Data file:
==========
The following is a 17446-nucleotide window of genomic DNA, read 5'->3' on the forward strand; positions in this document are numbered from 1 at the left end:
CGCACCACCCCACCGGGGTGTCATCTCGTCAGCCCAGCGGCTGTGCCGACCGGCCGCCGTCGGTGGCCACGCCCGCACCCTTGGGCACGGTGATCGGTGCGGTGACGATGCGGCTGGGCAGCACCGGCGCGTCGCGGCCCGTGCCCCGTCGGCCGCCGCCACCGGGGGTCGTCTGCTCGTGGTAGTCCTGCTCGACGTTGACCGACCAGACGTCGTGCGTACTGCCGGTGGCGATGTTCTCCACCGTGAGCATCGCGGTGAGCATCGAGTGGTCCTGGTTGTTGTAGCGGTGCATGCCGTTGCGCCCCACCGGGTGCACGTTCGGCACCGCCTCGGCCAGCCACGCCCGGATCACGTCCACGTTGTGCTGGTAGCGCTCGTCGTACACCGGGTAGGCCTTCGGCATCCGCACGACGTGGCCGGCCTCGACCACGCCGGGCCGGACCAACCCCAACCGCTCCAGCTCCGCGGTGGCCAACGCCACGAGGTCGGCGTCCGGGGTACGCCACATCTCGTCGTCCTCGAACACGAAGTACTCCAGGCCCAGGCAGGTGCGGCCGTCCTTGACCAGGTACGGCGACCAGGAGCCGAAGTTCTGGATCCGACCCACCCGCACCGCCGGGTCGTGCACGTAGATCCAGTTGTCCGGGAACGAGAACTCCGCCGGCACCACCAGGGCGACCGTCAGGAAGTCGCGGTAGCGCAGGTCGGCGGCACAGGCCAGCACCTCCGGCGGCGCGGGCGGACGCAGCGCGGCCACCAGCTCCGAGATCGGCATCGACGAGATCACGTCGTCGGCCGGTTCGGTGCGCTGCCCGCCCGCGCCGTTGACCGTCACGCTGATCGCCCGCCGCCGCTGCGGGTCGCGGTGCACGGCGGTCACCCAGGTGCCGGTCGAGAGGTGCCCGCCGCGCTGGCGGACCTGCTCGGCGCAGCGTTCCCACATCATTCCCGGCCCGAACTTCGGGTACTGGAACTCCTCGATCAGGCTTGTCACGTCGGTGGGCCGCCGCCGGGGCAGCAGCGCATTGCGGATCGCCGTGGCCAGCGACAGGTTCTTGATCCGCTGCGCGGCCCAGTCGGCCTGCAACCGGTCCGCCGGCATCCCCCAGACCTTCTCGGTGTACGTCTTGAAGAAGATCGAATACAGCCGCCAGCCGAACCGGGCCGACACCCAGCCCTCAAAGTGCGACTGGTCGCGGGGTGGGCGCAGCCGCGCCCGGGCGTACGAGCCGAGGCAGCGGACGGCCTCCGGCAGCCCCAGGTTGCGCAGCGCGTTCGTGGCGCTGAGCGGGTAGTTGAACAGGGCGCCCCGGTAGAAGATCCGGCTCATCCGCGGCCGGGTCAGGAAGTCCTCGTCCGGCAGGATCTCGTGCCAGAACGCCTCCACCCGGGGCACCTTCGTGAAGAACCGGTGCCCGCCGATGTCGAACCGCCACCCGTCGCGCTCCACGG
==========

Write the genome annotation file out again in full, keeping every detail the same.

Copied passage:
The following is a 17446-nucleotide window of genomic DNA, read 5'->3' on the forward strand; positions in this document are numbered from 1 at the left end:
CGCACCACCCCACCGGGGTGTCATCTCGTCAGCCCAGCGGCTGTGCCGACCGGCCGCCGTCGGTGGCCACGCCCGCACCCTTGGGCACGGTGATCGGTGCGGTGACGATGCGGCTGGGCAGCACCGGCGCGTCGCGGCCCGTGCCCCGTCGGCCGCCGCCACCGGGGGTCGTCTGCTCGTGGTAGTCCTGCTCGACGTTGACCGACCAGACGTCGTGCGTACTGCCGGTGGCGATGTTCTCCACCGTGAGCATCGCGGTGAGCATCGAGTGGTCCTGGTTGTTGTAGCGGTGCATGCCGTTGCGCCCCACCGGGTGCACGTTCGGCACCGCCTCGGCCAGCCACGCCCGGATCACGTCCACGTTGTGCTGGTAGCGCTCGTCGTACACCGGGTAGGCCTTCGGCATCCGCACGACGTGGCCGGCCTCGACCACGCCGGGCCGGACCAACCCCAACCGCTCCAGCTCCGCGGTGGCCAACGCCACGAGGTCGGCGTCCGGGGTACGCCACATCTCGTCGTCCTCGAACACGAAGTACTCCAGGCCCAGGCAGGTGCGGCCGTCCTTGACCAGGTACGGCGACCAGGAGCCGAAGTTCTGGATCCGACCCACCCGCACCGCCGGGTCGTGCACGTAGATCCAGTTGTCCGGGAACGAGAACTCCGCCGGCACCACCAGGGCGACCGTCAGGAAGTCGCGGTAGCGCAGGTCGGCGGCACAGGCCAGCACCTCCGGCGGCGCGGGCGGACGCAGCGCGGCCACCAGCTCCGAGATCGGCATCGACGAGATCACGTCGTCGGCCGGTTCGGTGCGCTGCCCGCCCGCGCCGTTGACCGTCACGCTGATCGCCCGCCGCCGCTGCGGGTCGCGGTGCACGGCGGTCACCCAGGTGCCGGTCGAGAGGTGCCCGCCGCGCTGGCGGACCTGCTCGGCGCAGCGTTCCCACATCATTCCCGGCCCGAACTTCGGGTACTGGAACTCCTCGATCAGGCTTGTCACGTCGGTGGGCCGCCGCCGGGGCAGCAGCGCATTGCGGATCGCCGTGGCCAGCGACAGGTTCTTGATCCGCTGCGCGGCCCAGTCGGCCTGCAACCGGTCCGCCGGCATCCCCCAGACCTTCTCGGTGTACGTCTTGAAGAAGATCGAATACAGCCGCCAGCCGAACCGGGCCGACACCCAGCCCTCAAAGTGCGACTGGTCGCGGGGTGGGCGCAGCCGCGCCCGGGCGTACGAGCCGAGGCAGCGGACGGCCTCCGGCAGCCCCAGGTTGCGCAGCGCGTTCGTGGCGCTGAGCGGGTAGTTGAACAGGGCGCCCCGGTAGAAGATCCGGCTCATCCGCGGCCGGGTCAGGAAGTCCTCGTCCGGCAGGATCTCGTGCCAGAACGCCTCCACCCGGGGCACCTTCGTGAAGAACCGGTGCCCGCCGATGTCGAACCGCCACCCGTCGCGCTCCACGG